Beginning with the first chapter, where they revisit Beebe’s nine-year treatment of a young man with severe pathology, the writers slowly coax the reader along the path they carefully develop, intertwining psychoanalytic treatment and the wealth of available infant research. As supervisor and supervisee, Lachmann and Beebe describe the changes in their theoretical conceptualizations, from a separation-individuation model to one of attachment-individuation. They state that, “… the child’s developmental process should be assessed by the degree to which patterns of affect regulation remain warm and mutual…This model of development emphasizes assertive relatedness rather than separation to achieve autonomy” (p16). According to the authors their use of self-regulation refers to, “the management of arousal, the maintenance of alertness, the ability to dampen arousal in the face of over stimulation, and the capacity to inhibit behavioral expression”(p.27-28). This capacity arises out of early interactive experiences between caretaker and infant, and with growth, may be organized into non-verbal representational systems. Thus, this self-other regulation interaction, since it begins so early in life, functions out of the awareness of the individual and has no attached words. Beebe and Lachman see psychoanalysis as the process by which these early, non-verbal, interaction structures have the potential to become symbolic and analyzable. However, before this mutual regulatory system (between caretaker and infant) becomes symbolic it is conceptualized as being part of a presymbolic rather than dynamic unconscious. It is in this presymbolic regulatory system that the authors work. As they become attuned to their patients, mismatch their attunement and repair the mismatch that their patients begin to feel heard and understood, preparing the way for change and growth.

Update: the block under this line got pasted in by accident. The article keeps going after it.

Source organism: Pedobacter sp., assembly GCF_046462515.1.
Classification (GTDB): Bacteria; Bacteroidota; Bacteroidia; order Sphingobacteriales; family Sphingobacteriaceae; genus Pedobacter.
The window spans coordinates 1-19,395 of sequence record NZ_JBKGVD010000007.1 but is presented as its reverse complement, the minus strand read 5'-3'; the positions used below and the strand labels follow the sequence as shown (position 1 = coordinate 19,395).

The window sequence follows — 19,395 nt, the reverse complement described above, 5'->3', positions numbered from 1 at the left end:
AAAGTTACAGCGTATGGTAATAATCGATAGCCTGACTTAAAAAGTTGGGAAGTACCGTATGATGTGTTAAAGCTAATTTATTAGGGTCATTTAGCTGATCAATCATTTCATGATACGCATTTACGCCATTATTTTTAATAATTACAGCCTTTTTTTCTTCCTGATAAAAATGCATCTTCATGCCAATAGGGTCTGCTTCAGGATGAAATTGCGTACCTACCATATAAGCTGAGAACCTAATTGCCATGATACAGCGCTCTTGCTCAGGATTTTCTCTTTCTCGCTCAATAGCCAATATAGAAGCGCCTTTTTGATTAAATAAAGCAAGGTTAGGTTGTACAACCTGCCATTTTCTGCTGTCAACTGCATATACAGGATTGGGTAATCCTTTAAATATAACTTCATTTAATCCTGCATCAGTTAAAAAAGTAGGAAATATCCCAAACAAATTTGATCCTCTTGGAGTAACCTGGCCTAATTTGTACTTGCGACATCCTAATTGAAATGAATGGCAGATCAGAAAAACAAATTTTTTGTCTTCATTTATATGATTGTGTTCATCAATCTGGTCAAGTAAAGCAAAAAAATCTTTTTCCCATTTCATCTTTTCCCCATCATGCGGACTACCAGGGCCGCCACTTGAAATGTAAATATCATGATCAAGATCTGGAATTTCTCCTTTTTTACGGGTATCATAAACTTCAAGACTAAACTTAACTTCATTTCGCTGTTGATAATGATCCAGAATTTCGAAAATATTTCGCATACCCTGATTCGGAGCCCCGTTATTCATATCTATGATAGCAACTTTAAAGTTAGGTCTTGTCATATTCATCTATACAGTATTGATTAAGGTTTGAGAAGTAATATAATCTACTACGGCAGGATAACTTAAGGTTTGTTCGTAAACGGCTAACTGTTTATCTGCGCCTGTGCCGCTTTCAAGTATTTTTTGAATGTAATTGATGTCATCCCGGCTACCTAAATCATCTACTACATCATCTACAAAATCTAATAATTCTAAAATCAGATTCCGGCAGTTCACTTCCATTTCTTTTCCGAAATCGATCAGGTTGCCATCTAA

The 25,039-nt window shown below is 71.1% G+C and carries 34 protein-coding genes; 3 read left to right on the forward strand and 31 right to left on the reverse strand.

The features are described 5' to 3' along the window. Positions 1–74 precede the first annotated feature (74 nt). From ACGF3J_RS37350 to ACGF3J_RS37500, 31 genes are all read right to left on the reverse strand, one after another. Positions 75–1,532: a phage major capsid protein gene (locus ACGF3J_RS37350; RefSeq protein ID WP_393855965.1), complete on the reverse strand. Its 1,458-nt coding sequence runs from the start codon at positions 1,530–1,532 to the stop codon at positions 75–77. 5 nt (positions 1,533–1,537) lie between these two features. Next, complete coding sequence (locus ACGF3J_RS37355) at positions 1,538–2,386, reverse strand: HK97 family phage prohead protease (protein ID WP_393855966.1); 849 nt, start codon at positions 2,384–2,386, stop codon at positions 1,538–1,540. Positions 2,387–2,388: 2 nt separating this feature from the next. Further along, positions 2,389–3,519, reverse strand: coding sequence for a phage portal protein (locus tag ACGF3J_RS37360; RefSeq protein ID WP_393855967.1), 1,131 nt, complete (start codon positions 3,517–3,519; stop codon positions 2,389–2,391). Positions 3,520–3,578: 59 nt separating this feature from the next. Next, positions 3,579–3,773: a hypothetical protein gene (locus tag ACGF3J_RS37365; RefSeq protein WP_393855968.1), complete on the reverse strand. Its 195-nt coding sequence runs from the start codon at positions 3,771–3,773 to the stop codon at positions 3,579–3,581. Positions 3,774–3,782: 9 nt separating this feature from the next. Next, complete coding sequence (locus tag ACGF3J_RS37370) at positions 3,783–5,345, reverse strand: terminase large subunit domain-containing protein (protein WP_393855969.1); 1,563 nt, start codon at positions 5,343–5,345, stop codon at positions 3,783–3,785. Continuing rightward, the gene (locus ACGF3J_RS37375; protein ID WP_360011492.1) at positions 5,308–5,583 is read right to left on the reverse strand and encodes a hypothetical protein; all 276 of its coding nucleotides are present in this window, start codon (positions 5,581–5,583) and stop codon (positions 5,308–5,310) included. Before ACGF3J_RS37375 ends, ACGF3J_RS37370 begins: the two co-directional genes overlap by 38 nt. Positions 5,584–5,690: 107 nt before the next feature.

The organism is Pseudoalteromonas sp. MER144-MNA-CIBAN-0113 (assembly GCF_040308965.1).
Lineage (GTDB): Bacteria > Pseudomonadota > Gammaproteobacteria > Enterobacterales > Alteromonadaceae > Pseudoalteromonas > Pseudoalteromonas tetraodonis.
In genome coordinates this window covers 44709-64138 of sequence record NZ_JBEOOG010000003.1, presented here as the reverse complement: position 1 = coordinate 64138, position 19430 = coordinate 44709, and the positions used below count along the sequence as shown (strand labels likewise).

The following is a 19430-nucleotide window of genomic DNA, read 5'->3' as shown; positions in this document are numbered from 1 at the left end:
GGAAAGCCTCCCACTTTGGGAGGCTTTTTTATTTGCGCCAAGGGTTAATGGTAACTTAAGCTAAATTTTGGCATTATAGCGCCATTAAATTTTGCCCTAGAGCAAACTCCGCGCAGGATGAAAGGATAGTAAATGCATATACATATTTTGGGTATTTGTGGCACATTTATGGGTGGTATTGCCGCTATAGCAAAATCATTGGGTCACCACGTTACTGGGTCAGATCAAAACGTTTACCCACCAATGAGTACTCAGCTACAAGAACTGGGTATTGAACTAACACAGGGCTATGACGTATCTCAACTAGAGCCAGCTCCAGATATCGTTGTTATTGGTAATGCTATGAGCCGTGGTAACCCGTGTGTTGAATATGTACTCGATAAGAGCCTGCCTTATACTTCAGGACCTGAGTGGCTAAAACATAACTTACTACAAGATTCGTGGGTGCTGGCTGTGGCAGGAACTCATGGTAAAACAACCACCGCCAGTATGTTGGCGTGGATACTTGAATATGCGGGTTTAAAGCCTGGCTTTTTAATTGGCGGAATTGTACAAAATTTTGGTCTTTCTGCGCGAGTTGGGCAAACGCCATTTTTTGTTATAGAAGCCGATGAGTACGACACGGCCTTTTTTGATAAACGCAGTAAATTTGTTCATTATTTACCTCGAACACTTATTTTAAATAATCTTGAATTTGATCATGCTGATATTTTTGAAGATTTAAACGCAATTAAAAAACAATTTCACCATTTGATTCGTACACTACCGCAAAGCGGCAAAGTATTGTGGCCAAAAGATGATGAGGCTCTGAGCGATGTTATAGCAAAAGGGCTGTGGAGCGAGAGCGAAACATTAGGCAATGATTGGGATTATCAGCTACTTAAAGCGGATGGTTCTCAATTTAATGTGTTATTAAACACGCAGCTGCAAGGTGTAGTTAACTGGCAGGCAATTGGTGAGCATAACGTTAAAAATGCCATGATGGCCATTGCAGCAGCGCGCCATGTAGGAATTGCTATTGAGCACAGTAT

One must question how these hypothesized early, non-verbal representational systems relate to self and other representations. Beebe and Lachman suggest that the infant, towards the end of the first year of life begin to establish representations that is the result of generalizations of interaction with significant others, rather than, as has been previously conceptualized, an image of the other. At a plenary session of Division 39’s meeting in New York some years ago, Stern, presenting some of his infant research indicated that the data he was collecting suggested that rather than splitting experiences into good and bad, the infants average their experiences. This infant capacity for averaging can lead to the generalization of interactions underlying and giving support to the authors’ ideas of an unconscious, non-dynamic representational system.